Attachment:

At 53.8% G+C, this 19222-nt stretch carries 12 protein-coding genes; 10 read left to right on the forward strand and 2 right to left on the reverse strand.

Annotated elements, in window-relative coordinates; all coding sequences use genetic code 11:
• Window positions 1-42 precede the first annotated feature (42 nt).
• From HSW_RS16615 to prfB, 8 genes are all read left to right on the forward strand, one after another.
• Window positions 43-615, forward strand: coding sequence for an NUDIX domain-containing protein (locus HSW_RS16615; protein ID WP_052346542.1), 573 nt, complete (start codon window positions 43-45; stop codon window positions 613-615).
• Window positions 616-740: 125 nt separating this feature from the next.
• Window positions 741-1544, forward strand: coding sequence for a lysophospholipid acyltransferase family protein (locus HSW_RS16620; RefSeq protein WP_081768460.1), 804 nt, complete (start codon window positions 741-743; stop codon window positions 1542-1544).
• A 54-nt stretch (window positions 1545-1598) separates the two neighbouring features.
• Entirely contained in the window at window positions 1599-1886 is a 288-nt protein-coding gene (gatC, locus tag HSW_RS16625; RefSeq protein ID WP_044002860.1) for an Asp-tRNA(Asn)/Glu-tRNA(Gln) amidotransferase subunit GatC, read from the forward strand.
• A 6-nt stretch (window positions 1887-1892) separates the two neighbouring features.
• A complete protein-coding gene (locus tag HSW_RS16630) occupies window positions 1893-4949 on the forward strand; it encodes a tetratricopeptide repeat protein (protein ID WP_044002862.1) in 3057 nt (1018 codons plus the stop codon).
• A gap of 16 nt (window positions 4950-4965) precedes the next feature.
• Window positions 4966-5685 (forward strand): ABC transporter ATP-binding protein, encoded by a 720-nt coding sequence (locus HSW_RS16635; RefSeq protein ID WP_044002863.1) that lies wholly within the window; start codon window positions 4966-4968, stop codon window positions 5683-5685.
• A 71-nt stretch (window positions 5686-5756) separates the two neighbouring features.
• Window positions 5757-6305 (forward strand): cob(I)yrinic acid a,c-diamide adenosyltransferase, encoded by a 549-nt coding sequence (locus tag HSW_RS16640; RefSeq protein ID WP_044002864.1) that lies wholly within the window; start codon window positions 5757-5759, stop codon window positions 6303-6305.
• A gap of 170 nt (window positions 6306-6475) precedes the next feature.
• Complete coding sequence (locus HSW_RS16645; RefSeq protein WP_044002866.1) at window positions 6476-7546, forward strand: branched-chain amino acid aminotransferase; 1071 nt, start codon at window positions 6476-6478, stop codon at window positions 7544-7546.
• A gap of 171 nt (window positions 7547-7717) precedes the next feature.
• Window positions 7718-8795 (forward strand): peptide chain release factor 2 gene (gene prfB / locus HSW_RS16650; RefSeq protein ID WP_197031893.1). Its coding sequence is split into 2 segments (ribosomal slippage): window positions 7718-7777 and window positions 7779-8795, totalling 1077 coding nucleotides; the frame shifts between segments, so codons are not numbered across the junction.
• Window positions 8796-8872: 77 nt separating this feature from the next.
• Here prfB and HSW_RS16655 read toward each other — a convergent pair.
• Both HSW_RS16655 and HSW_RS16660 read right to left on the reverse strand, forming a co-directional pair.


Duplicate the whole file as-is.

At 53.8% G+C, this 19222-nt stretch carries 12 protein-coding genes; 10 read left to right on the forward strand and 2 right to left on the reverse strand.

Annotated elements, in window-relative coordinates; all coding sequences use genetic code 11:
• Window positions 1-42 precede the first annotated feature (42 nt).
• From HSW_RS16615 to prfB, 8 genes are all read left to right on the forward strand, one after another.
• Window positions 43-615, forward strand: coding sequence for an NUDIX domain-containing protein (locus HSW_RS16615; protein ID WP_052346542.1), 573 nt, complete (start codon window positions 43-45; stop codon window positions 613-615).
• Window positions 616-740: 125 nt separating this feature from the next.
• Window positions 741-1544, forward strand: coding sequence for a lysophospholipid acyltransferase family protein (locus HSW_RS16620; RefSeq protein WP_081768460.1), 804 nt, complete (start codon window positions 741-743; stop codon window positions 1542-1544).
• A 54-nt stretch (window positions 1545-1598) separates the two neighbouring features.
• Entirely contained in the window at window positions 1599-1886 is a 288-nt protein-coding gene (gatC, locus tag HSW_RS16625; RefSeq protein ID WP_044002860.1) for an Asp-tRNA(Asn)/Glu-tRNA(Gln) amidotransferase subunit GatC, read from the forward strand.
• A 6-nt stretch (window positions 1887-1892) separates the two neighbouring features.
• A complete protein-coding gene (locus tag HSW_RS16630) occupies window positions 1893-4949 on the forward strand; it encodes a tetratricopeptide repeat protein (protein ID WP_044002862.1) in 3057 nt (1018 codons plus the stop codon).
• A gap of 16 nt (window positions 4950-4965) precedes the next feature.
• Window positions 4966-5685 (forward strand): ABC transporter ATP-binding protein, encoded by a 720-nt coding sequence (locus HSW_RS16635; RefSeq protein ID WP_044002863.1) that lies wholly within the window; start codon window positions 4966-4968, stop codon window positions 5683-5685.
• A 71-nt stretch (window positions 5686-5756) separates the two neighbouring features.
• Window positions 5757-6305 (forward strand): cob(I)yrinic acid a,c-diamide adenosyltransferase, encoded by a 549-nt coding sequence (locus tag HSW_RS16640; RefSeq protein ID WP_044002864.1) that lies wholly within the window; start codon window positions 5757-5759, stop codon window positions 6303-6305.
• A gap of 170 nt (window positions 6306-6475) precedes the next feature.
• Complete coding sequence (locus HSW_RS16645; RefSeq protein WP_044002866.1) at window positions 6476-7546, forward strand: branched-chain amino acid aminotransferase; 1071 nt, start codon at window positions 6476-6478, stop codon at window positions 7544-7546.
• A gap of 171 nt (window positions 7547-7717) precedes the next feature.
• Window positions 7718-8795 (forward strand): peptide chain release factor 2 gene (gene prfB / locus HSW_RS16650; RefSeq protein ID WP_197031893.1). Its coding sequence is split into 2 segments (ribosomal slippage): window positions 7718-7777 and window positions 7779-8795, totalling 1077 coding nucleotides; the frame shifts between segments, so codons are not numbered across the junction.
• Window positions 8796-8872: 77 nt separating this feature from the next.
• Here prfB and HSW_RS16655 read toward each other — a convergent pair.
• Both HSW_RS16655 and HSW_RS16660 read right to left on the reverse strand, forming a co-directional pair.